I’ve been working with my coworker Kiyana as she gains exposure to more Marketo instances beyond DemandLab’s own setup. And the experience of seeing how others handle their Marketo instances has prompted some interesting conversations internally.
In the consulting world, we usually talk about either very basic concepts in the lead up to become a Marketo Certified Expert or highly technical, in the weeds concepts that apply to all of five folks. However, there’s a big group of folks in the middle—power users like Kiyana looking for advice or clarity on how to best use Marketo, so I wanted to write a series addressing this pool of people.
Examples of some topics we’ve heard come up in discussions internally, with clients and in the larger martech community that we’d like to tackle in this series are:
How do I get a stronger command of triggers and filters with advanced filter logic?
What are best practices around Smart Lists and segmentations?
How do I best use tokens? What should—and shouldn’t—be tokenized?
How do I master the order of operations for lead creation and sorting?
How do I handle enriching data in a scalable way?
The answers to these questions come with experience and time, but there’s usually nothing distilling that for everyday power users to empower them to do things right the first time. Our goal here is to make that knowledge transfer happens so everyone can benefit.
So, let’s kick this series off with a deep dive on folder structure:
“Is there an ideal way to set up your folder structure in Marketo? Are there any best practices or examples one should use for reference in developing their Marketo folder structure?”
Great question! I’ve worked in dozens of Marketo instances, and while no two are structured quite the same, there’s a reason behind that—different companies will use different parts of Marketo to differing degrees. As a result, you’ll see different ideas drive how a Marketo instance and structure should be set up. There are common ideas and themes behind the most successful and straightforward-to-navigate folder structures, though.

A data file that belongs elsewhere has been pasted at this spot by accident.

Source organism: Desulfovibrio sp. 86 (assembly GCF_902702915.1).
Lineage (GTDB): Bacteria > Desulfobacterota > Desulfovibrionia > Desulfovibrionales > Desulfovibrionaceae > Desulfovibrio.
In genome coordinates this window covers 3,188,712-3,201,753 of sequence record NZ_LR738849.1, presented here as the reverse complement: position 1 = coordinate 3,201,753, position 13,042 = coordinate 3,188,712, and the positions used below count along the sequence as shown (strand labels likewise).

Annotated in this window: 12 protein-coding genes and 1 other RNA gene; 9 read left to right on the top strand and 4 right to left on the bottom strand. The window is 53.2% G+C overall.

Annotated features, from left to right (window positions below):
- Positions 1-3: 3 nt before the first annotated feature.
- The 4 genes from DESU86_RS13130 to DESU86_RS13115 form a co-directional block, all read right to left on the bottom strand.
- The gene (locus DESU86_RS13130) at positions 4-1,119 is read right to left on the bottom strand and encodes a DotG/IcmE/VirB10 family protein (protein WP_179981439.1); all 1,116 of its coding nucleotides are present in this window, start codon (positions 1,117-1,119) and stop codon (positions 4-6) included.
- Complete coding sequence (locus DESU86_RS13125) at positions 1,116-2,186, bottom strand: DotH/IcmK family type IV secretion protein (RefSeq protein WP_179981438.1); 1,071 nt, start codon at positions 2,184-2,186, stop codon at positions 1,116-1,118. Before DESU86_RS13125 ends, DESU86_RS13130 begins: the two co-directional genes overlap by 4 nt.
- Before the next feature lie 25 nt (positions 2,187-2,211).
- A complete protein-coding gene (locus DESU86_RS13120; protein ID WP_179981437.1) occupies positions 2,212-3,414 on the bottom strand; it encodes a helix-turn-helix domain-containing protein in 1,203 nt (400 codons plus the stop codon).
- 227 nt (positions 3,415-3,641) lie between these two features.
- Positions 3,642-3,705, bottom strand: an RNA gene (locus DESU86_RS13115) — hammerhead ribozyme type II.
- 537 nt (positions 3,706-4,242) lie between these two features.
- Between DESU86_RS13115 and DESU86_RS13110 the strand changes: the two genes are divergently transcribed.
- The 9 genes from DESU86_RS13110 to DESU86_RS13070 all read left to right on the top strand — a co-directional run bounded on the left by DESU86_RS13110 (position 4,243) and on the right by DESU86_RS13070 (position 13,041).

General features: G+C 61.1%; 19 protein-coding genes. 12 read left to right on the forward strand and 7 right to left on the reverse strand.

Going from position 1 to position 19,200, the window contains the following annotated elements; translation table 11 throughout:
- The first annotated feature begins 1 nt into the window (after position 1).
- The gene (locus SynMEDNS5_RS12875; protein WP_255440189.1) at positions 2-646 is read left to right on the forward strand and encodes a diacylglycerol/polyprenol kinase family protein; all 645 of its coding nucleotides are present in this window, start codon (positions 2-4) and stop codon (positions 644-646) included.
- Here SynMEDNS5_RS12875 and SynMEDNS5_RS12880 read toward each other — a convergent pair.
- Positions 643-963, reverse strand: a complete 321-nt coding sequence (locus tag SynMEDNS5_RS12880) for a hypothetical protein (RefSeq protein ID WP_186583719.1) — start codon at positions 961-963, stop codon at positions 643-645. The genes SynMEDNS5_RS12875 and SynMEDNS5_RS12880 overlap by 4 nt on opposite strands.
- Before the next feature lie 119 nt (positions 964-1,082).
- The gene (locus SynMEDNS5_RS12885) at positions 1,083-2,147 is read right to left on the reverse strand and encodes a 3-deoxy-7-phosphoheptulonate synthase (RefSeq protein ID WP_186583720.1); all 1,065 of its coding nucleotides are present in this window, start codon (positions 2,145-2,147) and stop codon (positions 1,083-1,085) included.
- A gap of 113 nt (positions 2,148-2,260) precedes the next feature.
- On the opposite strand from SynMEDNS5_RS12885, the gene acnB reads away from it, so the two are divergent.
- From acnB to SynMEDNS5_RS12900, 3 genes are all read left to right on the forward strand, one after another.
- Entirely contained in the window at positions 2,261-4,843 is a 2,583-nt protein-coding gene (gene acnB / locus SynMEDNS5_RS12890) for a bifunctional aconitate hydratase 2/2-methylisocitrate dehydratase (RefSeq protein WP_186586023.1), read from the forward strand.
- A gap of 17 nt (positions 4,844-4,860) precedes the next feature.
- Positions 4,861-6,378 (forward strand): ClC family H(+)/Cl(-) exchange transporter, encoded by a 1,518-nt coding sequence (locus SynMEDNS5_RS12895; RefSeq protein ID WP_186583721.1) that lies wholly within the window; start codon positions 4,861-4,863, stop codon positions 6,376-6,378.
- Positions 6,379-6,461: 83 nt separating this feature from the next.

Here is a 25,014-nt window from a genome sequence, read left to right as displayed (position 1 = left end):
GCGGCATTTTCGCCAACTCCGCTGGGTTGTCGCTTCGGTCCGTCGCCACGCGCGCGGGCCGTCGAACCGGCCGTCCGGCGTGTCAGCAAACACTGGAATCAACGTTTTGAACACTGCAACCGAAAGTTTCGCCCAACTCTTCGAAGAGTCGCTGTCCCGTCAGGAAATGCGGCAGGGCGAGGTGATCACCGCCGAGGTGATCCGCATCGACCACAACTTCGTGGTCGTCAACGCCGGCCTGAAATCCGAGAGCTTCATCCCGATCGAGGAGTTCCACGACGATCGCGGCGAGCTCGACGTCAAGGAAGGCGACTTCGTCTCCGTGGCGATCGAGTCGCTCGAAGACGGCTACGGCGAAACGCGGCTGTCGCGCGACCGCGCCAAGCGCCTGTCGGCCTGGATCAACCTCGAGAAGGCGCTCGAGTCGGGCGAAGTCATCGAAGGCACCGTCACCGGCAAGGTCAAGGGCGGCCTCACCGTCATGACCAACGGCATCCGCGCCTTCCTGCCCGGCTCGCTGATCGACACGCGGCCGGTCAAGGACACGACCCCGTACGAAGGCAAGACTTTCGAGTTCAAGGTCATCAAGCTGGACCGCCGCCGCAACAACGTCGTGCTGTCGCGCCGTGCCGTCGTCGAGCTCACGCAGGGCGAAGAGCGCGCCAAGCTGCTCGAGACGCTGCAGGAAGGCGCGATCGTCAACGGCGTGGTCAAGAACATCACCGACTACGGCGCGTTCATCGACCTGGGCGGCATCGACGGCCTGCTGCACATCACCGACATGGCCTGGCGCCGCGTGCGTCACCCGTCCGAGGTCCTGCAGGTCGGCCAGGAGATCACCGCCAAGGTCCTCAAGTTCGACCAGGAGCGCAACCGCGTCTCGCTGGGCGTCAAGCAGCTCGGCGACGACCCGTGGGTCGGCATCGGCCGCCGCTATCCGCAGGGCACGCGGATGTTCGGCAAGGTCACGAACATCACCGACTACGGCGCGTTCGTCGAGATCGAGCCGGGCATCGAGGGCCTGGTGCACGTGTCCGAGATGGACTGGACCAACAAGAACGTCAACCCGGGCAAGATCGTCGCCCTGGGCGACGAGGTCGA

Here at DemandLab, we’ve been working on a concept called the “Ideal Instance”—basically, if we knew nothing about a company or a use case, what would that Marketo instance look like, and how would we use that as a framework to tailor the structure for them from there? We’ve taken our experience working with hundreds of instances, gathered what’s worked (and what hasn’t) and come up with a basic skeletal folder structure that should work for most Marketo customers.
A brief note to add first: while we have definitely seen workspaces set up as sort of “mega-folders” for different business lines or units, we tend to shy away from recommending that as there can be a lot of unforeseen problems with that method. I’ve spent a lot more time dismantling workspace/partition setups than I have building new ones. If workspaces and partitions make the most sense for your situation, be sure to do a lot of planning and have a deep architectural understanding of the pros and cons to that setup. That said, for this setup, we’ll assume that you have one workspace and one partition.
This image is a high-level overview of how we believe a folder structure works best:
Marketing Activity parent folder
One of Marketo’s biggest weaknesses is the lack of global tokens (more on that later in this series)—something you can set up once and use everywhere as needed. Making a parent folder that contains all of your other folders allows you to use folder-level tokens that all of your subsequent folders can inherit to use throughout your marketing campaigns. For example, some common tokens you may want to store at your highest level would be what year it is, your corporate addresses, any tokens that translate values (such as turning a Salesforce User ID into a person’s details/photo/etc.) or commonly reused strings (like “?utm_source=marketo&utm_medium=email&utm_campaign=”).
While some instances may use “!!” to send a folder to the top or “_” to send a folder to the bottom, we prefer a numbering system. That same numbering system can also cascade down to how you organize items inside your programs (e.g., having your progression smart campaigns within a program numbered 01, 02, 03, or having your emails in a series numbered 01, 02, 03 in the order that they’re being sent). The idea with this structure is that you have core places to keep everything, with nothing that shouldn’t qualify for one of these folders—basically a mutually exclusive, collectively exhaustive structure. In the Ideal Instance, we start with the following structure:
The central place for storing program templates to use for your marketing initiatives. These should be standardized program setups for executing programs such as emails, webinars, nurtures, syndication setups, and so on. I’m personally a strong believer of enforcing templates as the way to handle creating campaigns, and if users aren’t using templates (and instead, cloning from older campaigns), find out why—perhaps there needs to be a special template set up for some email types compared to others. Alternately, you can just get the “You Didn’t Clone From Template” Police–a totally real squad and not just an empty threat I tell clients–to show up and remind them why it’s a good idea to keep things clean and consistent by using templates, a common language, and structure that everyone can understand.
It’s also great to keep this folder at the top of your folder structure, so no one can say they didn’t know where to find their templates. They’re right there when you first log in.
01. Acquisition Programs